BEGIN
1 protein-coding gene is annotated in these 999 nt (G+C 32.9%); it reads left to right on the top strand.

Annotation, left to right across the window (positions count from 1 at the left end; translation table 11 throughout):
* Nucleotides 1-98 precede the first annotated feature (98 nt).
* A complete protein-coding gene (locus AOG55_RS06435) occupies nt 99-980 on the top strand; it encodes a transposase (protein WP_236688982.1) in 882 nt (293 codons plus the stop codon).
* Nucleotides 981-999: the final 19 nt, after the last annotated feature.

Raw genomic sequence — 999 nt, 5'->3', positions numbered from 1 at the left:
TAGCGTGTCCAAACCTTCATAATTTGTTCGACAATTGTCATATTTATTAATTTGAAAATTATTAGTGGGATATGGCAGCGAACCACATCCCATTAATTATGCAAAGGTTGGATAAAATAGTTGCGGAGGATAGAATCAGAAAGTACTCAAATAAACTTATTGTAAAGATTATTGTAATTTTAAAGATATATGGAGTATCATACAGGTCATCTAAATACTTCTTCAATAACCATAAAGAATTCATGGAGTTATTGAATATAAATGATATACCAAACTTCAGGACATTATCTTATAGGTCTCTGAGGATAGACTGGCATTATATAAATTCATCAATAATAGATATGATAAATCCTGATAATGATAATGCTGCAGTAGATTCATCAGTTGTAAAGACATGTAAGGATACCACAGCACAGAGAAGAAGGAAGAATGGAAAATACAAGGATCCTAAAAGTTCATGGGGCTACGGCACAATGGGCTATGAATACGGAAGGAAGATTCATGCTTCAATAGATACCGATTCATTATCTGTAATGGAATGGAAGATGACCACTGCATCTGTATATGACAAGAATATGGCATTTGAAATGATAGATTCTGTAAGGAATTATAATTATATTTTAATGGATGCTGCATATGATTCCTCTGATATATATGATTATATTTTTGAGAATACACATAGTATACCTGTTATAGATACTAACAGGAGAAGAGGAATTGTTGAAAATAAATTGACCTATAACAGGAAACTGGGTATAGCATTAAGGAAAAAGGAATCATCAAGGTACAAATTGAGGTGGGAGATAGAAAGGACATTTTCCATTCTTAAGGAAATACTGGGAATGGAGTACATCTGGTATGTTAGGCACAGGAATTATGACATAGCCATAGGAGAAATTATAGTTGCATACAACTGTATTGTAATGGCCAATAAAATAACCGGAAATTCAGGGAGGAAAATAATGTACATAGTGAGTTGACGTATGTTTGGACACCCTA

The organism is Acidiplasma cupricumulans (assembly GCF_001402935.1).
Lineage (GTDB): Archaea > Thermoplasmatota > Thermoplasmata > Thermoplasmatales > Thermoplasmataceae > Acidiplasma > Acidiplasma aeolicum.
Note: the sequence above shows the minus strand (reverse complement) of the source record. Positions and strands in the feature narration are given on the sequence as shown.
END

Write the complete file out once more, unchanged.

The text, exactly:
1 protein-coding gene is annotated in these 999 nt (G+C 32.9%); it reads left to right on the top strand.

Annotation, left to right across the window (positions count from 1 at the left end; translation table 11 throughout):
* Nucleotides 1-98 precede the first annotated feature (98 nt).
* A complete protein-coding gene (locus AOG55_RS06435) occupies nt 99-980 on the top strand; it encodes a transposase (protein WP_236688982.1) in 882 nt (293 codons plus the stop codon).
* Nucleotides 981-999: the final 19 nt, after the last annotated feature.

Raw genomic sequence — 999 nt, 5'->3', positions numbered from 1 at the left:
TAGCGTGTCCAAACCTTCATAATTTGTTCGACAATTGTCATATTTATTAATTTGAAAATTATTAGTGGGATATGGCAGCGAACCACATCCCATTAATTATGCAAAGGTTGGATAAAATAGTTGCGGAGGATAGAATCAGAAAGTACTCAAATAAACTTATTGTAAAGATTATTGTAATTTTAAAGATATATGGAGTATCATACAGGTCATCTAAATACTTCTTCAATAACCATAAAGAATTCATGGAGTTATTGAATATAAATGATATACCAAACTTCAGGACATTATCTTATAGGTCTCTGAGGATAGACTGGCATTATATAAATTCATCAATAATAGATATGATAAATCCTGATAATGATAATGCTGCAGTAGATTCATCAGTTGTAAAGACATGTAAGGATACCACAGCACAGAGAAGAAGGAAGAATGGAAAATACAAGGATCCTAAAAGTTCATGGGGCTACGGCACAATGGGCTATGAATACGGAAGGAAGATTCATGCTTCAATAGATACCGATTCATTATCTGTAATGGAATGGAAGATGACCACTGCATCTGTATATGACAAGAATATGGCATTTGAAATGATAGATTCTGTAAGGAATTATAATTATATTTTAATGGATGCTGCATATGATTCCTCTGATATATATGATTATATTTTTGAGAATACACATAGTATACCTGTTATAGATACTAACAGGAGAAGAGGAATTGTTGAAAATAAATTGACCTATAACAGGAAACTGGGTATAGCATTAAGGAAAAAGGAATCATCAAGGTACAAATTGAGGTGGGAGATAGAAAGGACATTTTCCATTCTTAAGGAAATACTGGGAATGGAGTACATCTGGTATGTTAGGCACAGGAATTATGACATAGCCATAGGAGAAATTATAGTTGCATACAACTGTATTGTAATGGCCAATAAAATAACCGGAAATTCAGGGAGGAAAATAATGTACATAGTGAGTTGACGTATGTTTGGACACCCTA

The organism is Acidiplasma cupricumulans (assembly GCF_001402935.1).
Lineage (GTDB): Archaea > Thermoplasmatota > Thermoplasmata > Thermoplasmatales > Thermoplasmataceae > Acidiplasma > Acidiplasma aeolicum.
Note: the sequence above shows the minus strand (reverse complement) of the source record. Positions and strands in the feature narration are given on the sequence as shown.